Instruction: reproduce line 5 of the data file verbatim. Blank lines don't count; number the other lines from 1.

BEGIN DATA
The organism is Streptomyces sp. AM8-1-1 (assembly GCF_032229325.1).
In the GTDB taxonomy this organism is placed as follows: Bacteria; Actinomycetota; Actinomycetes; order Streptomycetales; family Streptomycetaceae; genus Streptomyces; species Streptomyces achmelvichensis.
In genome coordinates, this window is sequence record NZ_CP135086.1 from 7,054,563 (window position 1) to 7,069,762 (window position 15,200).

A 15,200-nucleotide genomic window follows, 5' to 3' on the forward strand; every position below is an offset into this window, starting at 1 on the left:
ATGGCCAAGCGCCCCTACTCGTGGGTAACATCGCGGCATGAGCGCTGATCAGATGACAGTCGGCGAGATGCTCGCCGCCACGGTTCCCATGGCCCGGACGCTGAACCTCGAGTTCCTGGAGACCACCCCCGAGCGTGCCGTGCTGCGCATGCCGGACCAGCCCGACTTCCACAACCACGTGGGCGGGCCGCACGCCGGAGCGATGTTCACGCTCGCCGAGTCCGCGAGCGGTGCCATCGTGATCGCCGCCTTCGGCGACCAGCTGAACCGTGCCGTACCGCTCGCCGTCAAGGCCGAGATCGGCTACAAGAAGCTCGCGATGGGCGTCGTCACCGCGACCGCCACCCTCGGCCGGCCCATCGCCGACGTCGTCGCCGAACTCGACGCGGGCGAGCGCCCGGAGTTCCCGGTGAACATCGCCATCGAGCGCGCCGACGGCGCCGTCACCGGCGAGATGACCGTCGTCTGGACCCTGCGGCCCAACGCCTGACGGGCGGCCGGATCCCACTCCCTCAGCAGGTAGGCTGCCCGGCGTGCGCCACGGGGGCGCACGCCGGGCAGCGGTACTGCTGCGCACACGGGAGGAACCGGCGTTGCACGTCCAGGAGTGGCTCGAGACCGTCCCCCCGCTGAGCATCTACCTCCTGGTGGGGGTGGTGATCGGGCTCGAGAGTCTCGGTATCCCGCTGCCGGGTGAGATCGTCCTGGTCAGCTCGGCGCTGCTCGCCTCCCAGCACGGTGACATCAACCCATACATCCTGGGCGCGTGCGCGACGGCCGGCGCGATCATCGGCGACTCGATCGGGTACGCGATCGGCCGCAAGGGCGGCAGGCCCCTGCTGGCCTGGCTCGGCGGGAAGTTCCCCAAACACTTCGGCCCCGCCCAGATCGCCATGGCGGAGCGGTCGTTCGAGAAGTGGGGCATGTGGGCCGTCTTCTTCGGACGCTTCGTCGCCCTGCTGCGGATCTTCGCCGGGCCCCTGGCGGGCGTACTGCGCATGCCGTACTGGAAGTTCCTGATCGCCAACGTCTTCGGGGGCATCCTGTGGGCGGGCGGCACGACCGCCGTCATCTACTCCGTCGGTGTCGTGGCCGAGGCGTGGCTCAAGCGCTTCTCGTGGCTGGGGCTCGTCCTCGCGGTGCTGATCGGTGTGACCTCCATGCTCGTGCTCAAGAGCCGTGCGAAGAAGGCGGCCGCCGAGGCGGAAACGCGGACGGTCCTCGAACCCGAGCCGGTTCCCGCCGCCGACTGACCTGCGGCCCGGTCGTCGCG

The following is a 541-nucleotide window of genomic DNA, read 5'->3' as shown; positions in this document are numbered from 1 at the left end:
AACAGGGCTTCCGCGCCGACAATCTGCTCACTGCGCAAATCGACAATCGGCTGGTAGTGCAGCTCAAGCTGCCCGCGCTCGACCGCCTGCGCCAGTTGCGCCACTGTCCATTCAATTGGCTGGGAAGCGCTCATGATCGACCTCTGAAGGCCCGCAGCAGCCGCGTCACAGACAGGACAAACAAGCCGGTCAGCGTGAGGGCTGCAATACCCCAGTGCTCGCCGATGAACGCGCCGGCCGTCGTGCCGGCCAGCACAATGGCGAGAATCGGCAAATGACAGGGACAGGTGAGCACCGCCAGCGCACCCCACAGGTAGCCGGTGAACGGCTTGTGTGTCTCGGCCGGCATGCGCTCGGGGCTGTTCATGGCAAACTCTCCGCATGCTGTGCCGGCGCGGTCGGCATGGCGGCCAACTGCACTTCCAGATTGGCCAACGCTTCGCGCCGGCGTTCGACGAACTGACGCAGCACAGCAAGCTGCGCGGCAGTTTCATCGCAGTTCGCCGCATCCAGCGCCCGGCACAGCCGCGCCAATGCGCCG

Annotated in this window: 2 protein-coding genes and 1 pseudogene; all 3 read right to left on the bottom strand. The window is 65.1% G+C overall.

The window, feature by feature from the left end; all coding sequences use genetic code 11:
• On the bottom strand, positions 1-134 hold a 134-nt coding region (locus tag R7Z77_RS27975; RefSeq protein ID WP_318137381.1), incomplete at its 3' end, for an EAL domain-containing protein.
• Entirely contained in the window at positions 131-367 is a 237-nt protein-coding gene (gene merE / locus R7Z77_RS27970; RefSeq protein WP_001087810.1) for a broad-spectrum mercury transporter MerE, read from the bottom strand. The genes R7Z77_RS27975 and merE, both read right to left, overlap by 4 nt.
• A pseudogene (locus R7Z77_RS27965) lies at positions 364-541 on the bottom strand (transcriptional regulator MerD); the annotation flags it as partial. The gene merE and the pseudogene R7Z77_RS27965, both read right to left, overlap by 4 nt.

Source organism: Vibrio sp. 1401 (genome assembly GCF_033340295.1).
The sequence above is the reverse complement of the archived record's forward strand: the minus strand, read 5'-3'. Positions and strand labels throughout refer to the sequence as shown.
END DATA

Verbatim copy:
ATGGCCAAGCGCCCCTACTCGTGGGTAACATCGCGGCATGAGCGCTGATCAGATGACAGTCGGCGAGATGCTCGCCGCCACGGTTCCCATGGCCCGGACGCTGAACCTCGAGTTCCTGGAGACCACCCCCGAGCGTGCCGTGCTGCGCATGCCGGACCAGCCCGACTTCCACAACCACGTGGGCGGGCCGCACGCCGGAGCGATGTTCACGCTCGCCGAGTCCGCGAGCGGTGCCATCGTGATCGCCGCCTTCGGCGACCAGCTGAACCGTGCCGTACCGCTCGCCGTCAAGGCCGAGATCGGCTACAAGAAGCTCGCGATGGGCGTCGTCACCGCGACCGCCACCCTCGGCCGGCCCATCGCCGACGTCGTCGCCGAACTCGACGCGGGCGAGCGCCCGGAGTTCCCGGTGAACATCGCCATCGAGCGCGCCGACGGCGCCGTCACCGGCGAGATGACCGTCGTCTGGACCCTGCGGCCCAACGCCTGACGGGCGGCCGGATCCCACTCCCTCAGCAGGTAGGCTGCCCGGCGTGCGCCACGGGGGCGCACGCCGGGCAGCGGTACTGCTGCGCACACGGGAGGAACCGGCGTTGCACGTCCAGGAGTGGCTCGAGACCGTCCCCCCGCTGAGCATCTACCTCCTGGTGGGGGTGGTGATCGGGCTCGAGAGTCTCGGTATCCCGCTGCCGGGTGAGATCGTCCTGGTCAGCTCGGCGCTGCTCGCCTCCCAGCACGGTGACATCAACCCATACATCCTGGGCGCGTGCGCGACGGCCGGCGCGATCATCGGCGACTCGATCGGGTACGCGATCGGCCGCAAGGGCGGCAGGCCCCTGCTGGCCTGGCTCGGCGGGAAGTTCCCCAAACACTTCGGCCCCGCCCAGATCGCCATGGCGGAGCGGTCGTTCGAGAAGTGGGGCATGTGGGCCGTCTTCTTCGGACGCTTCGTCGCCCTGCTGCGGATCTTCGCCGGGCCCCTGGCGGGCGTACTGCGCATGCCGTACTGGAAGTTCCTGATCGCCAACGTCTTCGGGGGCATCCTGTGGGCGGGCGGCACGACCGCCGTCATCTACTCCGTCGGTGTCGTGGCCGAGGCGTGGCTCAAGCGCTTCTCGTGGCTGGGGCTCGTCCTCGCGGTGCTGATCGGTGTGACCTCCATGCTCGTGCTCAAGAGCCGTGCGAAGAAGGCGGCCGCCGAGGCGGAAACGCGGACGGTCCTCGAACCCGAGCCGGTTCCCGCCGCCGACTGACCTGCGGCCCGGTCGTCGCG